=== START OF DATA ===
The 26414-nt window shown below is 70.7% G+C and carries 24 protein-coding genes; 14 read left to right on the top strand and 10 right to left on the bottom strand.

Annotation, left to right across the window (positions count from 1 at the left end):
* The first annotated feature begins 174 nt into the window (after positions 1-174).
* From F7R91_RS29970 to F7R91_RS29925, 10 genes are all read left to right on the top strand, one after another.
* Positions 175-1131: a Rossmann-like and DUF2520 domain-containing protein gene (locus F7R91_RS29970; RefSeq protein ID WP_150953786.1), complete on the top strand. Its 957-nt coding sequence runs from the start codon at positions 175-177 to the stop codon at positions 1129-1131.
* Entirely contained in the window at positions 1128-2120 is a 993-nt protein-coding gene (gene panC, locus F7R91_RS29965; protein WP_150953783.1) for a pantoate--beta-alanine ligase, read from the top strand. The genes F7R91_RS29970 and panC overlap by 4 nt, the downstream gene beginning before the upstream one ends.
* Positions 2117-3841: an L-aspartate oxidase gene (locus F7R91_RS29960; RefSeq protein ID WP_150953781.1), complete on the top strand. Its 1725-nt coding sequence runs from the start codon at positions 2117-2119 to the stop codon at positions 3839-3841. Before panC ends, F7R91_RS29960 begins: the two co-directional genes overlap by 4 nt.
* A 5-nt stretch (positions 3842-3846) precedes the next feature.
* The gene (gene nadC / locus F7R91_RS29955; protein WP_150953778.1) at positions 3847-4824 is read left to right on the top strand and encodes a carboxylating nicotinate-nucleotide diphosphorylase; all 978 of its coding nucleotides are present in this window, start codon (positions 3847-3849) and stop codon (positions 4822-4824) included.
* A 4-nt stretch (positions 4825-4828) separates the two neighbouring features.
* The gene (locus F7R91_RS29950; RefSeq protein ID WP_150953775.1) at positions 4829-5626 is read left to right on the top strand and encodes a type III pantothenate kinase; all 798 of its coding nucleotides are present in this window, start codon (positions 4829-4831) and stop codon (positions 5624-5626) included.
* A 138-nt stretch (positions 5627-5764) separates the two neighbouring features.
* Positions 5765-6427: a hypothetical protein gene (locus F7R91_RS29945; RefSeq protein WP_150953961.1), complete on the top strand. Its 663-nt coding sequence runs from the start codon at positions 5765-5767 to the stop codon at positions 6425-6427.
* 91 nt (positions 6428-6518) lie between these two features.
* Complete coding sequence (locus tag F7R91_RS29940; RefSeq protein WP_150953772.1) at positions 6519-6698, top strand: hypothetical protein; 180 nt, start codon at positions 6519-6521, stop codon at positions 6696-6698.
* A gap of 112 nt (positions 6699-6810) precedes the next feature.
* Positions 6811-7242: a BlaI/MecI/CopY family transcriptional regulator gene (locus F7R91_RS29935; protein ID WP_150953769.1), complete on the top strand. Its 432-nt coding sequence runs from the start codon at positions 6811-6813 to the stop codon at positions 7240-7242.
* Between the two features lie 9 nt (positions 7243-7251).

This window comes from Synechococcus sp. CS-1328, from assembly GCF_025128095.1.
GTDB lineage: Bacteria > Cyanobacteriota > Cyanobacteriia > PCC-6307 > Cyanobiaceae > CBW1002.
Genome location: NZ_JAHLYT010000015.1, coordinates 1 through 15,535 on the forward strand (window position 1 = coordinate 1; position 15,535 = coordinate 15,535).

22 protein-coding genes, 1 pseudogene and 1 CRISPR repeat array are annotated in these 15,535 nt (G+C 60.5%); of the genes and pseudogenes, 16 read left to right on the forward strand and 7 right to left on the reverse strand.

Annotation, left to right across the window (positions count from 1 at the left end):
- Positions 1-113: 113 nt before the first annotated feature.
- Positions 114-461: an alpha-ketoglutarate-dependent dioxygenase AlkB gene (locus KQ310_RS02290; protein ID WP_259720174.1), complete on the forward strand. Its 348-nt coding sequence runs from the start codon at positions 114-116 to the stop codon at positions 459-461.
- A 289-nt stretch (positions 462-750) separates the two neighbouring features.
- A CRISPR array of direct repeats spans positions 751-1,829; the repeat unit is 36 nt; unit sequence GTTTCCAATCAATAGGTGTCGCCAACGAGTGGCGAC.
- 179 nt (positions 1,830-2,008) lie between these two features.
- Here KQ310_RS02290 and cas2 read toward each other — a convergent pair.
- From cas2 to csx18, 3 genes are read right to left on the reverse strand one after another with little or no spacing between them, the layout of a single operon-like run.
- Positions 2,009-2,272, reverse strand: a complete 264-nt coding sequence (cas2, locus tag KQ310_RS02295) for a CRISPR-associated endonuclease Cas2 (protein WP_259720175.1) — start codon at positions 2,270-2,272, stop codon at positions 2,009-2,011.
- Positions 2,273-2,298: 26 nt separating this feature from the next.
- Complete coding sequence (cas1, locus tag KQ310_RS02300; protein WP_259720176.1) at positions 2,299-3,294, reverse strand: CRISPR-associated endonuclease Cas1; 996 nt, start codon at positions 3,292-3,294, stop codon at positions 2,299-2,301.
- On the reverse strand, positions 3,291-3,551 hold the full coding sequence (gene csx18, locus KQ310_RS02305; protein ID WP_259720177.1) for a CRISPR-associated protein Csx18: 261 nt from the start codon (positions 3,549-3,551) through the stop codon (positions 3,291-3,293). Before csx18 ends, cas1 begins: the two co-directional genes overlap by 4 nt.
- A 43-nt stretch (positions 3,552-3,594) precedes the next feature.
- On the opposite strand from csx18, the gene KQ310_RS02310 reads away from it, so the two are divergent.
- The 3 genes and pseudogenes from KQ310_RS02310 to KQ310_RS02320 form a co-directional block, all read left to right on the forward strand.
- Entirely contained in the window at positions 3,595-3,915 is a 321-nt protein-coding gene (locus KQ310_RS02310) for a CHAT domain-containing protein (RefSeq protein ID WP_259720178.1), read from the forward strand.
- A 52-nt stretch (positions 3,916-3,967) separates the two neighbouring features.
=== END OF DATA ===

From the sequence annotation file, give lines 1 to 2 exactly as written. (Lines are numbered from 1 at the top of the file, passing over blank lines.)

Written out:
The 26414-nt window shown below is 70.7% G+C and carries 24 protein-coding genes; 14 read left to right on the top strand and 10 right to left on the bottom strand.

Annotation, left to right across the window (positions count from 1 at the left end):